When these things were thus ordained refers to the time of Moses. The phrase has no bearing on the date of this epistle.
9:8. In the very limited access to the most holy place, the Holy Ghost or Spirit was signifying that the way to God was not yet made manifest to sinful man. So long as the first tabernacle was standing, so long as there were two tents, just that long man could not approach God directly or with a clear conscience. The next chapter will show that the work of Jesus has opened the road to God for the people of the new covenant (10:19-20; see Matthew 27:51; John 10:9; 14:6; Romans 5:2; Ephesians 2:18).
9:9. All this was a figure or parable for the period of time in which the Aaronic priesthood was ministering. It should have indicated to them that their gifts and sacrifices (see 5:1, 8:3) were not for the perfecting of the conscience.
9:10. Such offerings involved ceremonial cleansing from meats or foods and drinks through various washings and carnal ordinances. The ceremonial laws and the rituals pertaining to them were all temporary, and were imposed only until the time or period of sacred history in which God would affect reformation.
Reformation translates a word which means a straightening, and was used in Greek literature of setting a fracture, repairing roads or houses, or even paying debts. The general meaning is “putting right” or “bringing to a satisfactory state.” In this verse, the present period of the priestly work of Messiah Jesus is the time when God is putting right sinful man and bringing to a satisfactory state the ordinances foreshadowed by the incomplete shadows and symbols of the old covenant system.
9:11. Christ having arrived (that is literally what he says), so has the time of reformation just mentioned. He is high priest of all the good things which belong to the order to come, that is, the Messianic order of fulfillment. The phrase “to come” is used several times in Hebrews of the still unrealized future (2:5; 13:14), but the entire epistle agrees that this perfect order has now begun in part, and that its power may already be enjoyed (6:5).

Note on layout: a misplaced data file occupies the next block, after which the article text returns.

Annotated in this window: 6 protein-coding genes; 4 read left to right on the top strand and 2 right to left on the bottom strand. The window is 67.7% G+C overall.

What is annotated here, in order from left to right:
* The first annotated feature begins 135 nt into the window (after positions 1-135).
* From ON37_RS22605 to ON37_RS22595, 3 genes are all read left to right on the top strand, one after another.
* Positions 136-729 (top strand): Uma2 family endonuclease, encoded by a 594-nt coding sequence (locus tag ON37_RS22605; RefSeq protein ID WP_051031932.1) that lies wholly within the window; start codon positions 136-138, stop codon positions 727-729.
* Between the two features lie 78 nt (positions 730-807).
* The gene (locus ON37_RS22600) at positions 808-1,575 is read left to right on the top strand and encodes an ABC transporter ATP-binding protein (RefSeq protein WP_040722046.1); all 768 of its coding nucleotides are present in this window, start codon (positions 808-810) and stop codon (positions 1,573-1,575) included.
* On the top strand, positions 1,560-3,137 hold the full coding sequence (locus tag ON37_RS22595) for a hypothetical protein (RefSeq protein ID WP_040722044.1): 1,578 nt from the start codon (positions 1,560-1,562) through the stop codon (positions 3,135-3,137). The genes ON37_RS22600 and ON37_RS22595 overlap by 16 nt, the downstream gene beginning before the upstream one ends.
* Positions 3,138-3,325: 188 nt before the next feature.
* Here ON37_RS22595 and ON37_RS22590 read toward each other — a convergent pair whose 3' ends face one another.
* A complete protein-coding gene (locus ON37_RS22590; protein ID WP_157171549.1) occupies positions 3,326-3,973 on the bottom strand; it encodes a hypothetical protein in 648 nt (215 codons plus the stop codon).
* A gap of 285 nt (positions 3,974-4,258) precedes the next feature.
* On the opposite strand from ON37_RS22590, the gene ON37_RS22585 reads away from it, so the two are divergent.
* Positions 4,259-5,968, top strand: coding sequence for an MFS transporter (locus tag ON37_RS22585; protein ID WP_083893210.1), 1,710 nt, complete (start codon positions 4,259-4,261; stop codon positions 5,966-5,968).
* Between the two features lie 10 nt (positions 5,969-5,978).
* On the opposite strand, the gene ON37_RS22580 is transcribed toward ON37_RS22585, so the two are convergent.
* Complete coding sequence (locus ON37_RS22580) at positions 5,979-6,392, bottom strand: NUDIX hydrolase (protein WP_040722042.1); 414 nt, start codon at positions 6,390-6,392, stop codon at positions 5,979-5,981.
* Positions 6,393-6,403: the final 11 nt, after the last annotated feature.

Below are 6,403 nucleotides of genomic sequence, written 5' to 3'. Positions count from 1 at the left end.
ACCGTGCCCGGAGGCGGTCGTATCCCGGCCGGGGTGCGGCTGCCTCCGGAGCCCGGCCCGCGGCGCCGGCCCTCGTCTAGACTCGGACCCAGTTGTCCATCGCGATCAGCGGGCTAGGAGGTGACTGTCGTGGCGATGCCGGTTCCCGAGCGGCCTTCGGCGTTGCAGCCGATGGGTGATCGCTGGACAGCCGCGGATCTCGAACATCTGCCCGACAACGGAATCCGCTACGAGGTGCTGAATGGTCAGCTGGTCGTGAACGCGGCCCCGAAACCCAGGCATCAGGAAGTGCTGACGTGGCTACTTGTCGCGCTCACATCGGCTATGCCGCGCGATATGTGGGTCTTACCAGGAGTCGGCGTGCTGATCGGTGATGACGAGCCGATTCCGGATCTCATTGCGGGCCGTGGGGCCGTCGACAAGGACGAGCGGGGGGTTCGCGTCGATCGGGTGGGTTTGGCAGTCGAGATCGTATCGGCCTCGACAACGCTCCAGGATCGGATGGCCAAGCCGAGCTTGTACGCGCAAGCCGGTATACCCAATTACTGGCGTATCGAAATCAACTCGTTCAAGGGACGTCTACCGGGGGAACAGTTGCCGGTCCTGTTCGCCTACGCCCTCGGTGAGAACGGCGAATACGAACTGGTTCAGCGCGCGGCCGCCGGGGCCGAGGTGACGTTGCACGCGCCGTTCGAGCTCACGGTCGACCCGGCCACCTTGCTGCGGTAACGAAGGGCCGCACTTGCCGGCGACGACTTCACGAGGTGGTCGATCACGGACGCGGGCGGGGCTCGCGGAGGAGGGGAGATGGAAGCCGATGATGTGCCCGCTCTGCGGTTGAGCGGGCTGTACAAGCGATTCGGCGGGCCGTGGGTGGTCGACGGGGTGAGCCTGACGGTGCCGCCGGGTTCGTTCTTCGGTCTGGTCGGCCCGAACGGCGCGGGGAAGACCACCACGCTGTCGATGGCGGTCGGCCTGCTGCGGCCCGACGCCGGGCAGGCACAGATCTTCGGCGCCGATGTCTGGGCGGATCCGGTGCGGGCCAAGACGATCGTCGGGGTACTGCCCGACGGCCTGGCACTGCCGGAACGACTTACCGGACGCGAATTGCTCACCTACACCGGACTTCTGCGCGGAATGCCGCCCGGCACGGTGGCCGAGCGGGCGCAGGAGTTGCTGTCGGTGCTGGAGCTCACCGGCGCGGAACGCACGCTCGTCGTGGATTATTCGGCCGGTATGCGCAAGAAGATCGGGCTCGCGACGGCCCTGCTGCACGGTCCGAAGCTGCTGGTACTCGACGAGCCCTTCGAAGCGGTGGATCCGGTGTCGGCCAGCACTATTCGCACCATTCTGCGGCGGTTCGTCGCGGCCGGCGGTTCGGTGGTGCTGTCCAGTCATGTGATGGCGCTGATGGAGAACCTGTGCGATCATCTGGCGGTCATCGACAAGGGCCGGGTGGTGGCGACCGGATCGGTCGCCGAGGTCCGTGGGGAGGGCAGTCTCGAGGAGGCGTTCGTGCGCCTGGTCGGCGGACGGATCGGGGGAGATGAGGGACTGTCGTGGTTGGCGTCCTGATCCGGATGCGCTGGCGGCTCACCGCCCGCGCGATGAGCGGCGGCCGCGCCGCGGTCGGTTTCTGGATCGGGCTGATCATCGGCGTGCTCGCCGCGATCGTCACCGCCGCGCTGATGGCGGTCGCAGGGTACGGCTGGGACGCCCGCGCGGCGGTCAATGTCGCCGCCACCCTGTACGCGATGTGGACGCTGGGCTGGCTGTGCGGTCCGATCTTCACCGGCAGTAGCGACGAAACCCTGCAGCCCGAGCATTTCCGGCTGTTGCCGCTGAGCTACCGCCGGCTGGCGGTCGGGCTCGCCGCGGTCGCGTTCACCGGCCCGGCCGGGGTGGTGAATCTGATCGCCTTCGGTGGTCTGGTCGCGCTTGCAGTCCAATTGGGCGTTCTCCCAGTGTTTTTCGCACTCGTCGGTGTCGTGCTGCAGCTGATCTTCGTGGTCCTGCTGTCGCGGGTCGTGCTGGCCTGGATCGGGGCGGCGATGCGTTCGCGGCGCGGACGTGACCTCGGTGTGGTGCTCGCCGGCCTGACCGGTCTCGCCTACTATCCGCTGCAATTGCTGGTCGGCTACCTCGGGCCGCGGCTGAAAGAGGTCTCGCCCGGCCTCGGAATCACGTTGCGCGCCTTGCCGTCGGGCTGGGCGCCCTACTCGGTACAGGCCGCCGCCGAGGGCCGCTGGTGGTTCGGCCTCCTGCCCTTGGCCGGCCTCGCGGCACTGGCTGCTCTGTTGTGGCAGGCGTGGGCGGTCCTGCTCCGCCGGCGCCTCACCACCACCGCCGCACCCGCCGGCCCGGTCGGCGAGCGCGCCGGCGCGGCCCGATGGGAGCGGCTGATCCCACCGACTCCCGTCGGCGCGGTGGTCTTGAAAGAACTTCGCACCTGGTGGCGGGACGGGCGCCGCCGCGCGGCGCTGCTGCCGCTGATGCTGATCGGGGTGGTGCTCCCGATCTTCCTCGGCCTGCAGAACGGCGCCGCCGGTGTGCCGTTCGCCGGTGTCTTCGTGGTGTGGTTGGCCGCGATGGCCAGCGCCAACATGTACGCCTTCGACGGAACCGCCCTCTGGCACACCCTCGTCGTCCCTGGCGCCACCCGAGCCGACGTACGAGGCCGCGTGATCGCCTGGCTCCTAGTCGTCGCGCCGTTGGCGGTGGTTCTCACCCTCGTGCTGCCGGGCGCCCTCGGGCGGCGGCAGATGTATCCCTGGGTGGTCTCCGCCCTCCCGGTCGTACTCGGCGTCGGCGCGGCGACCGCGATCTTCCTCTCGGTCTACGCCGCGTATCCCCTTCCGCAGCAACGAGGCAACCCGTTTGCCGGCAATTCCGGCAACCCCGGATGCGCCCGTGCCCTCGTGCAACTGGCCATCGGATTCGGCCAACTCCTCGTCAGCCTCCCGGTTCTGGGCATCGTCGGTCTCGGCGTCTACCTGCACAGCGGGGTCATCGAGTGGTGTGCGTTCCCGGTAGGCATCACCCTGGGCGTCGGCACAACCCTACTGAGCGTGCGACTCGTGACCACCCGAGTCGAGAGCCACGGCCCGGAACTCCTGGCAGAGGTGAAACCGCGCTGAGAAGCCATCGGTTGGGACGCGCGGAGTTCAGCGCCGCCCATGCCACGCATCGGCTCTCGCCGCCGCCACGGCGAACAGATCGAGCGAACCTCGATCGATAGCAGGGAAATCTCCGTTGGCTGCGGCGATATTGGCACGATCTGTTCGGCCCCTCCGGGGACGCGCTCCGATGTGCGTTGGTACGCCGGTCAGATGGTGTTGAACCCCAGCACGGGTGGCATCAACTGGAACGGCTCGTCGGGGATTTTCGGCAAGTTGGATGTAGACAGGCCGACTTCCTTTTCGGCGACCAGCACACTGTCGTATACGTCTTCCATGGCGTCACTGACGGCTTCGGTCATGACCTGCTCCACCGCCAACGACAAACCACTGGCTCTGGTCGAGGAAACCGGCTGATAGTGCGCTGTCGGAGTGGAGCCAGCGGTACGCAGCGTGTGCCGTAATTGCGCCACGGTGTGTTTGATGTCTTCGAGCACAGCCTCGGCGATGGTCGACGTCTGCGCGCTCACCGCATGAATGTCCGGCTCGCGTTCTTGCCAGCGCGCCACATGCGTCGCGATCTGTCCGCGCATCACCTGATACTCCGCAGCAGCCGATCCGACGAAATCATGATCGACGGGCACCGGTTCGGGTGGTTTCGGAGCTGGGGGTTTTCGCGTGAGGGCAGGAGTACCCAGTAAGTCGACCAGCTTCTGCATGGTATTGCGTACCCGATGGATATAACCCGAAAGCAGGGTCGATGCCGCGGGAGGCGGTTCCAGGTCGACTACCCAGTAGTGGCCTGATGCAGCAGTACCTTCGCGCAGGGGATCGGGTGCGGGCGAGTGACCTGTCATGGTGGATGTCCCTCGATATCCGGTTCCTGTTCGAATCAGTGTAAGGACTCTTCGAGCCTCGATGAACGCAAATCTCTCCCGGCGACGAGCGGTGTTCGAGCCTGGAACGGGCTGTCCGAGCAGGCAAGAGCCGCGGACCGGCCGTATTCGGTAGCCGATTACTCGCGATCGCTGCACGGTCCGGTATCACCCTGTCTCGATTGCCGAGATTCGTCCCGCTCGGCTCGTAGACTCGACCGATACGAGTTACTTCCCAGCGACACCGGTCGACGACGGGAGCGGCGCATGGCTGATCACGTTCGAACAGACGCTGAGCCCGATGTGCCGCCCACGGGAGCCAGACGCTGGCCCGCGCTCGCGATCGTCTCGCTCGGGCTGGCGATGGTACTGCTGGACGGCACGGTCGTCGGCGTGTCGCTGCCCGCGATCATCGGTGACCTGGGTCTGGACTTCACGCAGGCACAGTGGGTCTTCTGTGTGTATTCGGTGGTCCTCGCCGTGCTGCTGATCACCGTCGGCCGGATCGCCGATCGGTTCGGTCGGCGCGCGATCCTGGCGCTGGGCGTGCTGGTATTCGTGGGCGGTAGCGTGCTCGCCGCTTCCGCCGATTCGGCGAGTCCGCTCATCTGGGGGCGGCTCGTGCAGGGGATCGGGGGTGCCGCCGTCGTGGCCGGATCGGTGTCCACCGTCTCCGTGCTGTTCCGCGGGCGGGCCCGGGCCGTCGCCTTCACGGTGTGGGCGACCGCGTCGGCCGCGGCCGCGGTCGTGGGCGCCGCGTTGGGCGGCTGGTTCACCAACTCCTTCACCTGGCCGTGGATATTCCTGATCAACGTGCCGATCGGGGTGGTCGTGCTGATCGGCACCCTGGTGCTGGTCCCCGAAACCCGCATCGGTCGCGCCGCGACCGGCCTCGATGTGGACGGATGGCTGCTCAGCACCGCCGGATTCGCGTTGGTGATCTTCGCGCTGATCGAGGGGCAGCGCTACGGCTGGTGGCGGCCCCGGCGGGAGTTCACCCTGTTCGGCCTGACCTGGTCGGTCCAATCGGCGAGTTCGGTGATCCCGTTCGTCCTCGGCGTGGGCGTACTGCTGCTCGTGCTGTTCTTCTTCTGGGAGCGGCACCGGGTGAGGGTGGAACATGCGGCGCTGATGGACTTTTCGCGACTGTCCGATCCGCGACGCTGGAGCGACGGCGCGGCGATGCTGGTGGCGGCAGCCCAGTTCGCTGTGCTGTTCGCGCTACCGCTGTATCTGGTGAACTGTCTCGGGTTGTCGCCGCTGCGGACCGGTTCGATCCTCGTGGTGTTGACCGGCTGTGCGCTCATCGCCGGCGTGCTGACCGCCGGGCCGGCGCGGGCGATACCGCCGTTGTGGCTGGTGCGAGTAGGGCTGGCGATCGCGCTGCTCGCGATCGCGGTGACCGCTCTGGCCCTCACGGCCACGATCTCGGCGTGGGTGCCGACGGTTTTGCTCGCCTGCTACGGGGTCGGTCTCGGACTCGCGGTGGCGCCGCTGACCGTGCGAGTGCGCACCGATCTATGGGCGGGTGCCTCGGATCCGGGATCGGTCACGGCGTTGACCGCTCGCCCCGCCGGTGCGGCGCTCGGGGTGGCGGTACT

Christ’s service involves a greater and more perfect tabernacle or sanctuary. It is not made with hands (see 8:2, 5); in fact, it is not a part of this physical creation or building.
9:12. Nor is His service dependent on the blood of goats for Himself or of calves for the people. Through the merits of the sinless life represented in his own blood He has entered into the most holy place once for all time, and there He has found or obtained a redemption that is eternal.
Unlike the temporary elements of the first covenant, all that pertains to the new covenant belongs to the eternal order. This eternal covenant (13:20) brings an eternal redemption (9:12), inheritance (9:15) and salvation (5:9), because it rests on the offering of Christ by His eternal Spirit (9:14).
This is not a Platonic distinction between the world of true being and that of forms or appearance. It is not simply a lower and an upper world. Rather the writer of Hebrews speaks of the eternal things and the carnal ordinances with both horizontal and vertical significance.
On the one hand, there is an eternal realm which exists at the same time as but transcendent to the first-covenant types and shadows based on it. On the other hand, this eternal realm was manifested in the course of human time and history, displacing the former types and shadows.
In combining these concepts the writer is in complete accord with the rest of the New Testament Scriptures that the Christian order involves both what already has come into human history and what has not yet appeared. It is unfair to our author to say that he is voicing Greek philosophy, or even that he is speaking in Platonic terms. He is rather speaking in language that is common to Jewish expression (the “vertical” typology) on the one hand, and to Christian teaching (the “horizontal” element) on the other.
9:13. Here is another of those “how much more” contrasts with which we have become familiar in Hebrews. This time it clinches the point made so far in chapter nine: Christ as a priest ministers a service which excels that of the Aaronic priests, and, in keeping with that, He gives far better benefits.
The blood of bulls and of goats was used in sin-offerings on the Day of Atonement or at other times, and the ashes of an unblemished red heifer were used in rites of purification (Numbers 19:1-22). These things could sanctify so far as purifying the flesh from ceremonial uncleanness, or even staying God’s wrath against sin momentarily.
9:14. Yet how much more, we are asked, will the blood of Christ cleanse the conscience, not from uncleanness incurred through touching a dead body (Numbers 19:11-16), but from “practices and attitudes which belong to the way of death, which pollute the soul and erect a barrier between it and God” (Bruce) — that is, from dead works?
Freed from such practices by the blood of Christ, His people are free to serve the living God. Note the contrast between dead works and a living God. For a similar point see Romans 6:6, 13; 7:4-6; II Corinthians 2:16; 3:6.